He doesn't understand how this happened. She never showed any doubt all year long. She encouraged him to apply to schools all over the country, and she seemed so confident that everything would work out for them both, for them together. When did that change? When did she, like, lose faith in them?
He stares at the ceiling of his bedroom, and all he can think is that this is wrong.
She is wrong.
He won't let everything happen like this. He might have been worried all year about college and how they would make everything work, but now that he suddenly has to face the actual idea of life without Rachel, without his best friend, without his girl, without his Rachel, he knows that he can't let everything play out this way.
Mr. Schue and Quinn and Rachel — they might all be right when they talk about high school sweethearts and long distance relationships and how life really goes.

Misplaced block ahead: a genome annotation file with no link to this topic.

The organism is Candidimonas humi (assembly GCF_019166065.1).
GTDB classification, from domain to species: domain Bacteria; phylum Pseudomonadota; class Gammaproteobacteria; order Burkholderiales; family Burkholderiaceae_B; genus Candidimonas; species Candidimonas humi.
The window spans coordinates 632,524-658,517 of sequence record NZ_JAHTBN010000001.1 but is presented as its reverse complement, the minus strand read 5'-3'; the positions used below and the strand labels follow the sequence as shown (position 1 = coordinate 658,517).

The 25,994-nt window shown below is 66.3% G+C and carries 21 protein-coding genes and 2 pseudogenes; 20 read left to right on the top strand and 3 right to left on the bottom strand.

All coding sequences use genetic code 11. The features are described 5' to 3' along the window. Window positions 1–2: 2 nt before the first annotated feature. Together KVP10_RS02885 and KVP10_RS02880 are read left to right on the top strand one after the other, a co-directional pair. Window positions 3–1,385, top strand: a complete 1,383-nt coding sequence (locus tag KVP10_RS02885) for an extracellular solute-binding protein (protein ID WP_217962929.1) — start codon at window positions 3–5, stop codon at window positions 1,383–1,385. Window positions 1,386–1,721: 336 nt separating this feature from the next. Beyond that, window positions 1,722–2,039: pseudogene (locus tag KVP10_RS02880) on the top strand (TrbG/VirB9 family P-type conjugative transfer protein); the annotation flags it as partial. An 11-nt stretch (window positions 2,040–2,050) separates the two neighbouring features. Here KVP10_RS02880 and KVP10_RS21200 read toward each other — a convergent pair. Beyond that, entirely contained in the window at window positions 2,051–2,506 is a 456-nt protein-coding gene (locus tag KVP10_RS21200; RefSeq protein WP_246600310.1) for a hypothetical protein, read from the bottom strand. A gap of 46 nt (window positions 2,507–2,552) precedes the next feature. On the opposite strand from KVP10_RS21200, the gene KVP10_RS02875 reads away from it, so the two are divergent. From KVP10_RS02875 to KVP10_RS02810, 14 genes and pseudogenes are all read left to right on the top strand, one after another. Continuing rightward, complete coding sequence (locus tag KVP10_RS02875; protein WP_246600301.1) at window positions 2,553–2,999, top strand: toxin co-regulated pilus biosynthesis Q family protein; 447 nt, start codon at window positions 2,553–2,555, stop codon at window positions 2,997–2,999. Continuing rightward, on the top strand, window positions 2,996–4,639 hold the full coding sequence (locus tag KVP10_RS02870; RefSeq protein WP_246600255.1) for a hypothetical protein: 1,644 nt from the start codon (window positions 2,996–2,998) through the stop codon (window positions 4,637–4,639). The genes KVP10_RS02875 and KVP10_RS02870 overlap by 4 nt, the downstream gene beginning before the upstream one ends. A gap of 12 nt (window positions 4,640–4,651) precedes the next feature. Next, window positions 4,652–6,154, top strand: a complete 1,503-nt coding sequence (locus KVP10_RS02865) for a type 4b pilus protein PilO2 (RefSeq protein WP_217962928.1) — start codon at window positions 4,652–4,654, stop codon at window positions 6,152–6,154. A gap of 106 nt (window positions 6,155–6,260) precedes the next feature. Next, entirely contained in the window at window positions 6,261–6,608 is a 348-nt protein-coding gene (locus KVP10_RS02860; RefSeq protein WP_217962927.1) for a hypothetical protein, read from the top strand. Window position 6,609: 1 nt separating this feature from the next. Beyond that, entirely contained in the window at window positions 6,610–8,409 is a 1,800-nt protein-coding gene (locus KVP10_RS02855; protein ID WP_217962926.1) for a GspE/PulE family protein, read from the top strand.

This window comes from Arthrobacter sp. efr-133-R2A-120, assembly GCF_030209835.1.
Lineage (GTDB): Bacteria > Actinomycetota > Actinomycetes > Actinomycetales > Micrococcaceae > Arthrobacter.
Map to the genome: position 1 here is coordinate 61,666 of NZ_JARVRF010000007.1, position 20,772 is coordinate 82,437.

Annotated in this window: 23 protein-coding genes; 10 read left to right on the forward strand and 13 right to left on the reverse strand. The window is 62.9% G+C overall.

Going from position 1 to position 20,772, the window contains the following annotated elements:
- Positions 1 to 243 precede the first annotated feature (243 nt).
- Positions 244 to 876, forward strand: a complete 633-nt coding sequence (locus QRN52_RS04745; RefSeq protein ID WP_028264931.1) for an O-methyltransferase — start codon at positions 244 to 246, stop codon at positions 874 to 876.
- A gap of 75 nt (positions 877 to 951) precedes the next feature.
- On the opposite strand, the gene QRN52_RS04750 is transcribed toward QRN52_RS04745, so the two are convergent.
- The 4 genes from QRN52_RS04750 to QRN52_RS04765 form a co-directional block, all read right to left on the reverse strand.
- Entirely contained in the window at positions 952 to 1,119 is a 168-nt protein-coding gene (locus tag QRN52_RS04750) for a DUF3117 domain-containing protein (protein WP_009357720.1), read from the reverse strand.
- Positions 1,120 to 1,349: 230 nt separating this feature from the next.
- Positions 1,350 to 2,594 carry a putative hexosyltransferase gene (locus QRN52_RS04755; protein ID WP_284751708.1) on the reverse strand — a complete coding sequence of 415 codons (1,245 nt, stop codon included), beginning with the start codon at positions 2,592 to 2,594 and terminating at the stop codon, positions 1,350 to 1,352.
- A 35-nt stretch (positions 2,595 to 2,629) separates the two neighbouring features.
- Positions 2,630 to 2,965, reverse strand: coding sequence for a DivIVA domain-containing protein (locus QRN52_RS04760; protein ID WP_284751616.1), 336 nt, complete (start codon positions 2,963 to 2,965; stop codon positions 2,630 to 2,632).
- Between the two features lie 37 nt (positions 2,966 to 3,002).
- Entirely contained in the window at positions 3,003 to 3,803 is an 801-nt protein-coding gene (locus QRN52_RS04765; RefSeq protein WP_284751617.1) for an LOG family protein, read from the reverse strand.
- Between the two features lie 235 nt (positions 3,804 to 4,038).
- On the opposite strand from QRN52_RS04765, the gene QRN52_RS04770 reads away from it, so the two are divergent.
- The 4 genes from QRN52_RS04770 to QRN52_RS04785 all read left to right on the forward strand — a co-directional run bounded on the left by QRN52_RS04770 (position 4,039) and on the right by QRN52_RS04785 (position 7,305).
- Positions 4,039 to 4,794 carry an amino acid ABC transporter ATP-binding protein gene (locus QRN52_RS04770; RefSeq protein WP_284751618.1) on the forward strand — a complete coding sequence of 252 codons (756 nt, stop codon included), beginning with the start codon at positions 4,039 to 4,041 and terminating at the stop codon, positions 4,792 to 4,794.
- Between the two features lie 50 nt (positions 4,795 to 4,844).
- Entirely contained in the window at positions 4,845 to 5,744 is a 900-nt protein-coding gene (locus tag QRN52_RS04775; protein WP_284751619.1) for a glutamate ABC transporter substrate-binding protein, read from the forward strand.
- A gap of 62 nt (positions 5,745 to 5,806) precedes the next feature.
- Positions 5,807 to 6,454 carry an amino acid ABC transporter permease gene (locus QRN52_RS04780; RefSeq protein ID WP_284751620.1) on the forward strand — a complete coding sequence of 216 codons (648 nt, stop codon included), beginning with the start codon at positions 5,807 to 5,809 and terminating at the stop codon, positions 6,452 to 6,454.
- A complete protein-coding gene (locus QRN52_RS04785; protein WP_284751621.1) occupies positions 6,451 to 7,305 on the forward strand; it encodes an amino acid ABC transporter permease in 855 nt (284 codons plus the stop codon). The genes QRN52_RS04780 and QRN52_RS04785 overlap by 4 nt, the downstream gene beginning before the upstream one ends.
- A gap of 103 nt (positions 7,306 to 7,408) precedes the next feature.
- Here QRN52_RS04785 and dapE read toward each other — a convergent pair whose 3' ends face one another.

But he isn't gonna give up that easy.
Mr. Berry lets him into the house. He goes up to her room, and she looks up at him from her desk only to look determinedly back at her computer again a moment later. "You shouldn't be here, Finn. I need you to respect my decision — we have to spend some time apart."
"No, we don't," he says. He waits. She won't look at him. "Rachel, I — I want to say something, okay? Let me just say this, and then if you still want to spend time apart, or whatever, we can. But just hear me out. Please."
She shuts her computer and turns to look at him. "Okay," she agrees.
He takes a deep breath. "It's like this — you told me not to promise that I would never break up with you, 'cause we have to be realistic and stuff. And you were right about that. About the fact that, about, like, that we have to be all mature and, I mean —" This isn't really coming out as well as he had imagined it would.
He sighs and runs a hand over his hair.
"Do you maybe want to sit down?" Rachel suggests quietly, motioning at her bed.